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1948 Olympics WAG

1948: The Women’s Rules and Apparatus Norms for the London Olympics

1948 was a different time in women’s gymnastics. 15 points as the maximum score for optional routines. Flying rings. Ensemble exercises. No all-around competition.

Let’s take a look at the rules.

Cissie Davies of Great Britain on the balancing bar, during the Summer Olympic Games gymnastics event (transferred from the Wembley Stadium) at the Empress Hall, Earl’s Court in London, United Kingdom on August 12, 1948. Eleven countries have entered the women’s team competition. The competition is carried out on similar lines to the men’s and comprises voluntary and compulsory exercises on swinging ring and beam, and springboard vaults over the pommel-horse. (AP Photo)
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1948 Olympics Sokols

1948: The Political Defection of Marie Provazníková, President of the FIG WTC

It’s no secret that Marie Provazníková of Czecholoslovakia was one of the first known political defectors at an Olympic Games.

However, what has been lost over the years is the context of her defection, particularly the role that gymnastics played in her desire to seek political asylum.

So, let’s take a closer look at her story, starting with the Sokols in the 1940s.

Marie Provaznikova, leader of the Czech women’s Olympic team, joining a group of six other Czechoslovakian and two Hungarian Olympic performers who have refused to return to their homelands, declared in London, Aug. 18, 1948, “I am a political refugee and proud of it.” She told reporters in London: “When I left Czechoslovakia I did not intend to return. I am a member of the Benes party.” She said she plans to get a physical education job in the U.S. (AP Photo/John Rider-Rider)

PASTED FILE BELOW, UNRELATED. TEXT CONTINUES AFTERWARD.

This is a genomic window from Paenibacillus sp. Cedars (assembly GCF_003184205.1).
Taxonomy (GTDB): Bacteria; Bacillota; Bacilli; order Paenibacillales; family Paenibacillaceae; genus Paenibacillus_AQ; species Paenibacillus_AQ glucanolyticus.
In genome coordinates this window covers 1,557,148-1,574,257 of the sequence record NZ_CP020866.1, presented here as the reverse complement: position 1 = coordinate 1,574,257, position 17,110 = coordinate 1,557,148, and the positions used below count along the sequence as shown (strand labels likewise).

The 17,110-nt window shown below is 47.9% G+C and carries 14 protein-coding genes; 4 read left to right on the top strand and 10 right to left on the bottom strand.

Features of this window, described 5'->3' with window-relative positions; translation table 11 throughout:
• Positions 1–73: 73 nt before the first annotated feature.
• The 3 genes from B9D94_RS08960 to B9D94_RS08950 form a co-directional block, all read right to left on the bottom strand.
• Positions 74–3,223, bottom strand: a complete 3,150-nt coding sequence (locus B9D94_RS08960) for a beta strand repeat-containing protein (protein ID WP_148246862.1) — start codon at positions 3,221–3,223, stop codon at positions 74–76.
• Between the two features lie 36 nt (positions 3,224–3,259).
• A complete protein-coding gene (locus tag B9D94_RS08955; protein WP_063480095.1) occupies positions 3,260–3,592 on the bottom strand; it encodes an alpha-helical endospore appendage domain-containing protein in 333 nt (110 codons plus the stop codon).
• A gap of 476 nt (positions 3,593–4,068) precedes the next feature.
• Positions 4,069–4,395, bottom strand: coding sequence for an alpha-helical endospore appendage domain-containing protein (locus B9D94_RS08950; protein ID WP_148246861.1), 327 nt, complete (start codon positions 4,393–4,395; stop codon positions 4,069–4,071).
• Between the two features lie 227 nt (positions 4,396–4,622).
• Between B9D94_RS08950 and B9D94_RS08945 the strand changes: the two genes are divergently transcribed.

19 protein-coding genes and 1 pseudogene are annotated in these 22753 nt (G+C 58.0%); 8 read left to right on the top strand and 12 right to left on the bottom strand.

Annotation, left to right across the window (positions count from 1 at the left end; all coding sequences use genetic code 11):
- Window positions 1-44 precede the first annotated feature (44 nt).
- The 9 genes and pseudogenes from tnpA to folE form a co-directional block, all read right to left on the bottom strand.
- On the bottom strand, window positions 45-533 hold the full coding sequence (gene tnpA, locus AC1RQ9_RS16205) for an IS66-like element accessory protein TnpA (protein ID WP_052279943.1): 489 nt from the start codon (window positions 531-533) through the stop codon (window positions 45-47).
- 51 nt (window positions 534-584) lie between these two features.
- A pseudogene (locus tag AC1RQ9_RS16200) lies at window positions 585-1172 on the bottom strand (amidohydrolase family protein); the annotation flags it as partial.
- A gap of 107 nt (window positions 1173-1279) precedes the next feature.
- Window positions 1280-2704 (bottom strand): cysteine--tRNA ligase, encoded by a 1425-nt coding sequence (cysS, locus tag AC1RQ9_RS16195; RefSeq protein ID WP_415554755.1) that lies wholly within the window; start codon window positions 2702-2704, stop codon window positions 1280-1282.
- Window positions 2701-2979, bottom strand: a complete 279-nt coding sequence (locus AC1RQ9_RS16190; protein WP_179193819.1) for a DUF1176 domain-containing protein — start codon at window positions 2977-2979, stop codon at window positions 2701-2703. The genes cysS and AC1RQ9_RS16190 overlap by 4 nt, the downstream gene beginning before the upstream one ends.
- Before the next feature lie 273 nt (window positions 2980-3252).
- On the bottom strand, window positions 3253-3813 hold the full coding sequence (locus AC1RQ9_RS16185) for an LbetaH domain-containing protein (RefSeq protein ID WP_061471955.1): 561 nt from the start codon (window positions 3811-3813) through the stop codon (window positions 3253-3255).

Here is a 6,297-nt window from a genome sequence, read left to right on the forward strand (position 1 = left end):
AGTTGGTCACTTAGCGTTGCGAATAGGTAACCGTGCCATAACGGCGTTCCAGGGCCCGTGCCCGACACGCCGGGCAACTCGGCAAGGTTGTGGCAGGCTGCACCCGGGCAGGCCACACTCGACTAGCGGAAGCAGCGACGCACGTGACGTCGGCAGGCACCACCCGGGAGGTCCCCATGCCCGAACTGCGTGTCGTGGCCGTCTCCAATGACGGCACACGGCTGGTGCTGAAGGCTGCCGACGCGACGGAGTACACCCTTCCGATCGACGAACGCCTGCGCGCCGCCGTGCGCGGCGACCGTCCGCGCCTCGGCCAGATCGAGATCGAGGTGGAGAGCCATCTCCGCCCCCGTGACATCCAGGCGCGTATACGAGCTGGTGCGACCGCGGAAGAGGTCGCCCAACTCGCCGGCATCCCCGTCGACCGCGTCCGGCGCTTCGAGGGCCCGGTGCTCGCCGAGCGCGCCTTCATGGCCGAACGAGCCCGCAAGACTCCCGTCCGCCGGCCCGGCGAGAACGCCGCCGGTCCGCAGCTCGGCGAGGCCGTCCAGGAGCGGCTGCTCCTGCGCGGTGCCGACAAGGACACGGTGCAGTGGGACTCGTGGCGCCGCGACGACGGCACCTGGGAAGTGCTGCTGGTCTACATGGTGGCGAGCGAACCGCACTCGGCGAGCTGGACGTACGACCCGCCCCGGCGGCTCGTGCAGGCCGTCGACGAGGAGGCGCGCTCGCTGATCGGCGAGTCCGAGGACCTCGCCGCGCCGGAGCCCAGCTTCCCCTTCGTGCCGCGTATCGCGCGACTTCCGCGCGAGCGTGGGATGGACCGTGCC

Note: On August 16, 1948, the Dutch newspaper Het nieuws, like the AP, reported that there were other defectors at the Olympics.
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19th Century France Sokols

1889: Czech Gymnasts at the Fête Fédérale Française de Gymnastique

Even before the first modern Olympics in 1896 and even before the first World Championships in 1903, Czech gymnasts had proven themselves to be among the top teams in Europe.

Today, we’ll dive into one competition: the 1889 Fête Fédérale Française de Gymnastique (French Federal Festival of Gymnastics) in Paris.

This competition became a source of pride for the Czech and Slovak Sokols in the twentieth century.